【News】Are you serious? Hitachinaka Joint Thermal Power Station Unit 1 Begins Commercial Operation
On January 8th, Hitachinaka Generation Co. Inc., a subsidiary of JERA Co. Inc., began the commercial operation of Hitachinaka Joint Thermal Power Station Unit 1 (650 MW, utilizing ultrasupercritical [USC] pressure power generation). Both companies must confront the following issues with starting operation of this new power plant:
1) Even “high-efficiency” emits CO2
According to the preliminary examination documents from its environmental impact assessment, this unit is expected to emit 3.68 million tons of CO2 annually. Even with high efficiency, this is not a small amount of CO2 emissions, and it will continue as long as the power plant remains in operation, meaning that these emissions will be fixed for decades to come.
2) This is inconsistent with the Paris Agreement
It is said that in order to achieve the 1.5 °C target of the Paris Agreement, no new coal-fired power plants must be allowed to begin operation after 2020. In light of coal-fired power plants increasingly being retired across the world, starting operation of new coal-fired power plants is widely criticized.
3) This runs counter to the Japanese government’s declaration of net zero greenhouse gas emissions in 2050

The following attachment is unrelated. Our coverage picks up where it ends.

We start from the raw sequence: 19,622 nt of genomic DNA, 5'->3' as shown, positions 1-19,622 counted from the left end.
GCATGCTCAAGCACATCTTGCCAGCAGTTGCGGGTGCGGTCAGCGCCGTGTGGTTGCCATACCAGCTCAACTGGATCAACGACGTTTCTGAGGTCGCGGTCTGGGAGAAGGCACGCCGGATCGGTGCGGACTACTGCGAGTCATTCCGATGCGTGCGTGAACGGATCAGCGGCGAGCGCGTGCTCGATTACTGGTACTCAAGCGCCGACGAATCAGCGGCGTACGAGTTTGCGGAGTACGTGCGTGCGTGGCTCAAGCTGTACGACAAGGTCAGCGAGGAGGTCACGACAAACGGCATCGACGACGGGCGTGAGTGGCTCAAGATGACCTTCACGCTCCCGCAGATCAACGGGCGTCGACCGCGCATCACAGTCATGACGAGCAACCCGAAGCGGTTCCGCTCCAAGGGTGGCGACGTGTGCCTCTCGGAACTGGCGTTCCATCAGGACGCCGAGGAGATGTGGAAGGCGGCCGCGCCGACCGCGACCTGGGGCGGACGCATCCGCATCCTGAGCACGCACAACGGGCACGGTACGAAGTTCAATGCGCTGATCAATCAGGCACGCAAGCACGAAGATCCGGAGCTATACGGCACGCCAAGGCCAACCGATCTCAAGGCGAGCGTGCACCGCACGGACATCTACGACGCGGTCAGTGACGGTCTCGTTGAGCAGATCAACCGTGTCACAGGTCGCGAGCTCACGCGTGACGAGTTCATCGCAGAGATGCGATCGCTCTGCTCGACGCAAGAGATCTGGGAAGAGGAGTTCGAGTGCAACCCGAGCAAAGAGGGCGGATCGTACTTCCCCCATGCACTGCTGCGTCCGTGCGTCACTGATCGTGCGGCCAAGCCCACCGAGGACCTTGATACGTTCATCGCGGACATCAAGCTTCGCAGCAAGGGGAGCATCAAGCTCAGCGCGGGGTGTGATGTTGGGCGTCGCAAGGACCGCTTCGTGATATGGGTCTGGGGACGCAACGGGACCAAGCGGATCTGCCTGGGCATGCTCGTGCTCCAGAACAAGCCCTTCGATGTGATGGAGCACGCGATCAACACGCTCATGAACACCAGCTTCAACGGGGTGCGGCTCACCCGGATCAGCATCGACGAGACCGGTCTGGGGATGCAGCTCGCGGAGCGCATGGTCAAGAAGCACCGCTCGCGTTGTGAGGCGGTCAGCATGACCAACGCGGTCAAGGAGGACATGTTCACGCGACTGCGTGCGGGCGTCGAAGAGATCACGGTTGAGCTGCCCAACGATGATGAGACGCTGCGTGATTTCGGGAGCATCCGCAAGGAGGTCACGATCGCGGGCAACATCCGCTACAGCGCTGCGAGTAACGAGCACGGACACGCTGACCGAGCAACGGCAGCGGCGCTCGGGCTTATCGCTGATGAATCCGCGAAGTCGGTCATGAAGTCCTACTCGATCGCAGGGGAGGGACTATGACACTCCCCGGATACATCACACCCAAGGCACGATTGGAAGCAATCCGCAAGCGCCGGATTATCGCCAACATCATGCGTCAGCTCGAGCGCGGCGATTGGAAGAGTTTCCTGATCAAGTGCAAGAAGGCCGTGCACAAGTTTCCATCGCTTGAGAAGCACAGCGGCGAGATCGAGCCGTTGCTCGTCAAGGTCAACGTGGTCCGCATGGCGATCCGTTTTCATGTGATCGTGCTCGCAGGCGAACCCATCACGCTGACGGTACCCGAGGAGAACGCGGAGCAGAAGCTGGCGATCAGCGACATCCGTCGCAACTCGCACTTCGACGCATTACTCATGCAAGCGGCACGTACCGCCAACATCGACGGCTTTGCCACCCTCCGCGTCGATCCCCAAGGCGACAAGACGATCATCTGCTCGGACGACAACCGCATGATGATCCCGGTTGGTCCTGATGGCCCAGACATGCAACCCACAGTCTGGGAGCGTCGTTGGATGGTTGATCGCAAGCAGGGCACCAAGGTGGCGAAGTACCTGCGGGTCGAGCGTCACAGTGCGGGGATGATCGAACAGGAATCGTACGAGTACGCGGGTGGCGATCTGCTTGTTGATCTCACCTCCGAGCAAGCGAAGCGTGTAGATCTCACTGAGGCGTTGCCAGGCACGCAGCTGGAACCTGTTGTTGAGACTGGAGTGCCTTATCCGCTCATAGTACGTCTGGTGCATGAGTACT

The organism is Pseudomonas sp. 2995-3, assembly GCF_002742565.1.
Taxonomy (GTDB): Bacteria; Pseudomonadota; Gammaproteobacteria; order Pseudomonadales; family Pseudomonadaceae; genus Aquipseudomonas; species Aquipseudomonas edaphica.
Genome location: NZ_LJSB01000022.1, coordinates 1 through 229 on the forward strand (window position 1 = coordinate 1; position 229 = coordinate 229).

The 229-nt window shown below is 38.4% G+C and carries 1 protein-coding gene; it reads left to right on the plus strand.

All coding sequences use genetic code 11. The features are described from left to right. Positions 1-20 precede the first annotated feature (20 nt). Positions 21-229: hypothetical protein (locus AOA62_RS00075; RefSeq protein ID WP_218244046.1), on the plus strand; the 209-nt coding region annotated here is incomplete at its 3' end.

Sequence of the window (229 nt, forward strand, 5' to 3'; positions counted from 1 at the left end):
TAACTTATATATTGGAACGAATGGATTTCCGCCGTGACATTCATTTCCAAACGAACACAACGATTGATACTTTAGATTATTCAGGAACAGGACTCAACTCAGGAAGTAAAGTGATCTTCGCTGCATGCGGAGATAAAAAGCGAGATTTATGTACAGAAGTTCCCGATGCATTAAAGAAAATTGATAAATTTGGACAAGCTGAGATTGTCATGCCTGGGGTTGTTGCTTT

Although Japan has announced a shift in coal policy, doing so without presenting a concrete phase-out plan and while starting operation of new coal-fired power plants raises doubts about the seriousness of Japan’s climate change measures in the international community.
4) The relationship to “JERA Zero CO2 Emissions 2050” is unclear
In October of last year, JERA announced “JERA Zero CO2 Emissions 2050,” which aims to reduce all CO2 emissions from its domestic and overseas businesses to virtually zero as of 2050. Yet despite this commitment, its subsidiary company has started operation of a new coal-fired power plant. Does this move mean that subsidiary companies are not covered? If JERA is serious about aiming for zero emissions, it should promptly formulate and present its individual zero emission plan, including the retirement of coal power plants.
5) A heavy burden on Tokai Village, which is aiming to become a zero carbon city
Tokai Village in Naka-gun, Ibaraki Prefecture, where the power plant is located, has announced that it will reduce its CO2 emissions to net zero in 2050 (Zero Carbon City Declaration, July 2020). Tokai Village already has existing large-scale thermal power plants operated by JERA (Hitachinaka Units 1 and 2, 1000MW each), and the addition of a new power plant certainly makes it much more difficult for the area to achieve its zero carbon target.